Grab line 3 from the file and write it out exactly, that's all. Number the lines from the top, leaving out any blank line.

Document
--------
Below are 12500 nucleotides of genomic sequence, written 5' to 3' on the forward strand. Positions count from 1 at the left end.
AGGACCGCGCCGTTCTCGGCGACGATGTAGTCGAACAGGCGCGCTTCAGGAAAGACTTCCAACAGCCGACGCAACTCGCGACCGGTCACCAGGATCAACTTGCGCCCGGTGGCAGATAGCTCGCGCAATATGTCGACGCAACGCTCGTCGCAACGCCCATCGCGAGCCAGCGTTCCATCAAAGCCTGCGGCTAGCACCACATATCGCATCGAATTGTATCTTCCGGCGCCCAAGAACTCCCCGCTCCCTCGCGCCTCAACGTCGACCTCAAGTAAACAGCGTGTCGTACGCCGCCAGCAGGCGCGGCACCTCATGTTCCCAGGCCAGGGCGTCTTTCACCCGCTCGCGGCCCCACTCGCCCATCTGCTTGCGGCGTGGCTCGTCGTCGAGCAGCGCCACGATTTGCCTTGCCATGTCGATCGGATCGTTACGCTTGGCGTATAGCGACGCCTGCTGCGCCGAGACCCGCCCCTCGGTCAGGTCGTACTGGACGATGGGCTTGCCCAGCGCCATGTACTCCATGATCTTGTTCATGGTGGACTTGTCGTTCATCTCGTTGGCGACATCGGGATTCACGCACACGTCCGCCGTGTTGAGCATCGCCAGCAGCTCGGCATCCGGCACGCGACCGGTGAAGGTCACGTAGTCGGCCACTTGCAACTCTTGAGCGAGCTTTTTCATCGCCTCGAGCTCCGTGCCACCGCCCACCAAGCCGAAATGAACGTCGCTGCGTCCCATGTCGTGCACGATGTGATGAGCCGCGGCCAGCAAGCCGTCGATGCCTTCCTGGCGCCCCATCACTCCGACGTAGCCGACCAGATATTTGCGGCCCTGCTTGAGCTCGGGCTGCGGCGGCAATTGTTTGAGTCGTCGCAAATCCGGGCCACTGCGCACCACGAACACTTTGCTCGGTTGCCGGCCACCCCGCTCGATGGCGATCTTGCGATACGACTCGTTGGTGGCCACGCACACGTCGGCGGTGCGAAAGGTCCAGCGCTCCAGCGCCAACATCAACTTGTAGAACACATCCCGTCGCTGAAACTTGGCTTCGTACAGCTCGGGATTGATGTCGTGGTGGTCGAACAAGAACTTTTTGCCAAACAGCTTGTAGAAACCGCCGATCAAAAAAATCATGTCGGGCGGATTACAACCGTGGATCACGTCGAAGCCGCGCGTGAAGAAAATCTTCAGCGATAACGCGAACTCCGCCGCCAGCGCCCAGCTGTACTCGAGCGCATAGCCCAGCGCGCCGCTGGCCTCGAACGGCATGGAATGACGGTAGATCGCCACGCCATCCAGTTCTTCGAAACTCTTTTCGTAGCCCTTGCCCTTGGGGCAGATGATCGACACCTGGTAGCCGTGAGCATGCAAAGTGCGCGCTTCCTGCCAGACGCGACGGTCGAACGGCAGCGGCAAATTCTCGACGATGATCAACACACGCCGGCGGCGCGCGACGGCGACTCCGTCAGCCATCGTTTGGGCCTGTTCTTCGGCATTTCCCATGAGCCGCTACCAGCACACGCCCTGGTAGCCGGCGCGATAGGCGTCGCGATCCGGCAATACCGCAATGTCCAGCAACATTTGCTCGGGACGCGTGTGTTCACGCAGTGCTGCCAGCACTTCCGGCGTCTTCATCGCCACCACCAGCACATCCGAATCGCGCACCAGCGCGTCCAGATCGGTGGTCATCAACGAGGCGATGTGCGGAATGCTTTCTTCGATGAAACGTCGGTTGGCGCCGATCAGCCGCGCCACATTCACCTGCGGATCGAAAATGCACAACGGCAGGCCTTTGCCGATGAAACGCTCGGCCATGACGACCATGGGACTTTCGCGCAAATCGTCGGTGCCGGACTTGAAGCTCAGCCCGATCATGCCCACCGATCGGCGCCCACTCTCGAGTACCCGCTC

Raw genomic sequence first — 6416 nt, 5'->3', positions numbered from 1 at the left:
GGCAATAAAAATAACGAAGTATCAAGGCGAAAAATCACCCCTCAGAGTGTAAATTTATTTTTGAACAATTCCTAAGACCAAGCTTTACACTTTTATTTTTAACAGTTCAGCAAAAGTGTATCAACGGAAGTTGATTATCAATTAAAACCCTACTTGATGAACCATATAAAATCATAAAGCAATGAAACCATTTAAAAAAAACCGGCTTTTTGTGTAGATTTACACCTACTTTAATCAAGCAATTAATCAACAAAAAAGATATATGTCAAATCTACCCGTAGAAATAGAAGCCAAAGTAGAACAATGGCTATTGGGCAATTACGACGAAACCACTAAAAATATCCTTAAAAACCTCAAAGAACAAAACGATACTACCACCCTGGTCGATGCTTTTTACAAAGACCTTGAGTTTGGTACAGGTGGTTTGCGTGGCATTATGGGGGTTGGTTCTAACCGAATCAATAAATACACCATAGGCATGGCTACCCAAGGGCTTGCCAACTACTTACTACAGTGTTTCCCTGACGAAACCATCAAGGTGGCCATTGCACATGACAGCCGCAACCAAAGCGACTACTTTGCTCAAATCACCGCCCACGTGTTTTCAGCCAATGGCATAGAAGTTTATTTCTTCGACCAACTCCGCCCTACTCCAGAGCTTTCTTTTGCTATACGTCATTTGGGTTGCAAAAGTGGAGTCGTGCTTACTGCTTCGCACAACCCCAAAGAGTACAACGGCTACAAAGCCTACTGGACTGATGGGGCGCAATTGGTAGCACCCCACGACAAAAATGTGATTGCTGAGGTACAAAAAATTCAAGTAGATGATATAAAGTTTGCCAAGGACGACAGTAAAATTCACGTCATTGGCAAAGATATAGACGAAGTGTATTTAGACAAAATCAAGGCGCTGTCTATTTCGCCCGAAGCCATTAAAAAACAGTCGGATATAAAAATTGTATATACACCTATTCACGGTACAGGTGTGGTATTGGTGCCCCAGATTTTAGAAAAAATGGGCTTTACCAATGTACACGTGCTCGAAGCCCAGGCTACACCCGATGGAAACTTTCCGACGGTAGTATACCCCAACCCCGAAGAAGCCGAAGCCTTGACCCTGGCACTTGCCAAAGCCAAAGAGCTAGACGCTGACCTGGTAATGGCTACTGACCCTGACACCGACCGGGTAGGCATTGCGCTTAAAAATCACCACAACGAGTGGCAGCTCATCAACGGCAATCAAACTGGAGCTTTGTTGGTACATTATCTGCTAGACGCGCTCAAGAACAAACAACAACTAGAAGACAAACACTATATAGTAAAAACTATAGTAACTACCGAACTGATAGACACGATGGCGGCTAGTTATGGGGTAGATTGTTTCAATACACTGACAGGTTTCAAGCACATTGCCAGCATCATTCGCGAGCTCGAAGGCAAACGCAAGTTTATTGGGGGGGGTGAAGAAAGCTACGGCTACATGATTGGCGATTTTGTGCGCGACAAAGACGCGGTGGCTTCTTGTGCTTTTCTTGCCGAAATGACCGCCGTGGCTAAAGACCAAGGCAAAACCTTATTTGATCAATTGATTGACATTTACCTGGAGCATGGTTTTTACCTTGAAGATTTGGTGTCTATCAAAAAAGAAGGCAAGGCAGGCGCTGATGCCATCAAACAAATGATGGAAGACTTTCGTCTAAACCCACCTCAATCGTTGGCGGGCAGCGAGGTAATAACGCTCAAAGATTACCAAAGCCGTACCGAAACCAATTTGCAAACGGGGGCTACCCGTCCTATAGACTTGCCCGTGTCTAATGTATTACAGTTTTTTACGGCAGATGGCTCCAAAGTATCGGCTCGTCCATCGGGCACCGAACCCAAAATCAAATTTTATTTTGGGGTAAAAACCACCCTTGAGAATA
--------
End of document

Raw genomic sequence first — 6416 nt, 5'->3', positions numbered from 1 at the left: